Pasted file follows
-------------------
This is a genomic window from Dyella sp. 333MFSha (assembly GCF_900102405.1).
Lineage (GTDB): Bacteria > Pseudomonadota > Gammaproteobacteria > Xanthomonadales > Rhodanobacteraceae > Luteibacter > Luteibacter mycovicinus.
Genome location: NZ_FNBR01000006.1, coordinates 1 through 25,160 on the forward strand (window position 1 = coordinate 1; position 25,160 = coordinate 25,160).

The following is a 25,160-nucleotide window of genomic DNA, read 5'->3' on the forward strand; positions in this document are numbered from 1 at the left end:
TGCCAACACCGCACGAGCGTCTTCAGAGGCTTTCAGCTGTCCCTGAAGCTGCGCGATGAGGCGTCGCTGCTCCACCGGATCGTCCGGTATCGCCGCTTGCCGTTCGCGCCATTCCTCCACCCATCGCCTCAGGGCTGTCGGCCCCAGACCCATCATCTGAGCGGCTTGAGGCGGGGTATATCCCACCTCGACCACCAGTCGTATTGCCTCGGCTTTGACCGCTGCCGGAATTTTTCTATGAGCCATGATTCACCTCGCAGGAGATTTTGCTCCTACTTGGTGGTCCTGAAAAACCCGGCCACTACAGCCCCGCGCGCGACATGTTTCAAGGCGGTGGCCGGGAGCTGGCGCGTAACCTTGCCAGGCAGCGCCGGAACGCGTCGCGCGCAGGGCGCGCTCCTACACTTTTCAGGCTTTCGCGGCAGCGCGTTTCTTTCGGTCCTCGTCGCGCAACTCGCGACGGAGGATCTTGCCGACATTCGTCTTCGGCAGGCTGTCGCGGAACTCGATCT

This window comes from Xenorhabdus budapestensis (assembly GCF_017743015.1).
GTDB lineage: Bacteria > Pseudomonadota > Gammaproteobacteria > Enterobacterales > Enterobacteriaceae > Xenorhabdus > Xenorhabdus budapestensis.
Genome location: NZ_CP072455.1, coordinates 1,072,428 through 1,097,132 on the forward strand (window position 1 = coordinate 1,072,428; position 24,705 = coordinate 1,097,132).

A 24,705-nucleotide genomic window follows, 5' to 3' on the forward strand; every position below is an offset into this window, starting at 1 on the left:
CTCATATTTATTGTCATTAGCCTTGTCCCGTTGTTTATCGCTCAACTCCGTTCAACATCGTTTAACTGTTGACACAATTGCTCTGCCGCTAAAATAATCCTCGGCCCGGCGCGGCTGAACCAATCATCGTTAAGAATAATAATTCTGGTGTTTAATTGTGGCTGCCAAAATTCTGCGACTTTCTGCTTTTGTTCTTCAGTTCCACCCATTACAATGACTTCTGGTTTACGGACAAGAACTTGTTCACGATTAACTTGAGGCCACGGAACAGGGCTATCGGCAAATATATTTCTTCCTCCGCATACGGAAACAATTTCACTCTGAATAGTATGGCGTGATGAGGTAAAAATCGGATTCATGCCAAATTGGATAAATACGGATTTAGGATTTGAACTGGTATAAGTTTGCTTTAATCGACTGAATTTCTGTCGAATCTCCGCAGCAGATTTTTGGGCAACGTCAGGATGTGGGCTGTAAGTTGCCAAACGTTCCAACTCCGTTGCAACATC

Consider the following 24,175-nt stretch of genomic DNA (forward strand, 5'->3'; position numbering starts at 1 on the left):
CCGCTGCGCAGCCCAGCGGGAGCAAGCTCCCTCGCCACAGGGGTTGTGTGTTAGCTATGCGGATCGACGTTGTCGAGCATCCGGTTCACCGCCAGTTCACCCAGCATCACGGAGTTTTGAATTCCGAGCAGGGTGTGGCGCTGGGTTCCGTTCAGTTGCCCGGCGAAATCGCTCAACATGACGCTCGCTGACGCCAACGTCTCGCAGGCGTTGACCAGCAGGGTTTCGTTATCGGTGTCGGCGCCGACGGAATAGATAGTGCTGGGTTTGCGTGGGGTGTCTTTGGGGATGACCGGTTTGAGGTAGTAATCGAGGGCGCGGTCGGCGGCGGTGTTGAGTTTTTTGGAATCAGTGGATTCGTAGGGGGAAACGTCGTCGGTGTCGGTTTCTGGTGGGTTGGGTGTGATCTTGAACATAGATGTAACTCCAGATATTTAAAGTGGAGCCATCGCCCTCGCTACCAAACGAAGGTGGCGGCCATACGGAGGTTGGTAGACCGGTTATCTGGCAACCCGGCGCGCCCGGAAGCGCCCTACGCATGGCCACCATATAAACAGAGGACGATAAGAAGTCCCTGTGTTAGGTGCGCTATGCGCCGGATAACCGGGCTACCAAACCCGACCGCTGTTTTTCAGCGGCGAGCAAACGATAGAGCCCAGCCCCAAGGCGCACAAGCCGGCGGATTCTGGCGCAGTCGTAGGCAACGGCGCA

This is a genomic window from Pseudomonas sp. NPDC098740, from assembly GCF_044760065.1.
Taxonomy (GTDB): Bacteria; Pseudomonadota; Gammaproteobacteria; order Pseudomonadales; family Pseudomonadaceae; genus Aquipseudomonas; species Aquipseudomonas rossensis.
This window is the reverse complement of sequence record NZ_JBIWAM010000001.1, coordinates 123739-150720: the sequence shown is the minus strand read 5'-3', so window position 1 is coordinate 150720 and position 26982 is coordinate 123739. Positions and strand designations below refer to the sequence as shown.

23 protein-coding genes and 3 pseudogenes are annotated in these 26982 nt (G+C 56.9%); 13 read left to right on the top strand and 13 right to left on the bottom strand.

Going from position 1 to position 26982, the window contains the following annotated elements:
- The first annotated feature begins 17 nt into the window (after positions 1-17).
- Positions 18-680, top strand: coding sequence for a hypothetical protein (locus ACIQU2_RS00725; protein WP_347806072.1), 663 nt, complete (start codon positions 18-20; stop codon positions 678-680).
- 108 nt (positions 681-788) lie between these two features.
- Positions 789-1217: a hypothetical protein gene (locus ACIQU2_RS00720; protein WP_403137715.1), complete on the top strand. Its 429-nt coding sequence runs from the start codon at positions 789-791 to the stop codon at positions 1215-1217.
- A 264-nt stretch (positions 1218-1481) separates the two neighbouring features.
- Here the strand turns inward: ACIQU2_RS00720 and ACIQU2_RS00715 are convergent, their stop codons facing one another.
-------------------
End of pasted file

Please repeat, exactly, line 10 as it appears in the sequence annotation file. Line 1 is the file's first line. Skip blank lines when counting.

CTCATATTTATTGTCATTAGCCTTGTCCCGTTGTTTATCGCTCAACTCCGTTCAACATCGTTTAACTGTTGACACAATTGCTCTGCCGCTAAAATAATCCTCGGCCCGGCGCGGCTGAACCAATCATCGTTAAGAATAATAATTCTGGTGTTTAATTGTGGCTGCCAAAATTCTGCGACTTTCTGCTTTTGTTCTTCAGTTCCACCCATTACAATGACTTCTGGTTTACGGACAAGAACTTGTTCACGATTAACTTGAGGCCACGGAACAGGGCTATCGGCAAATATATTTCTTCCTCCGCATACGGAAACAATTTCACTCTGAATAGTATGGCGTGATGAGGTAAAAATCGGATTCATGCCAAATTGGATAAATACGGATTTAGGATTTGAACTGGTATAAGTTTGCTTTAATCGACTGAATTTCTGTCGAATCTCCGCAGCAGATTTTTGGGCAACGTCAGGATGTGGGCTGTAAGTTGCCAAACGTTCCAACTCCGTTGCAACATC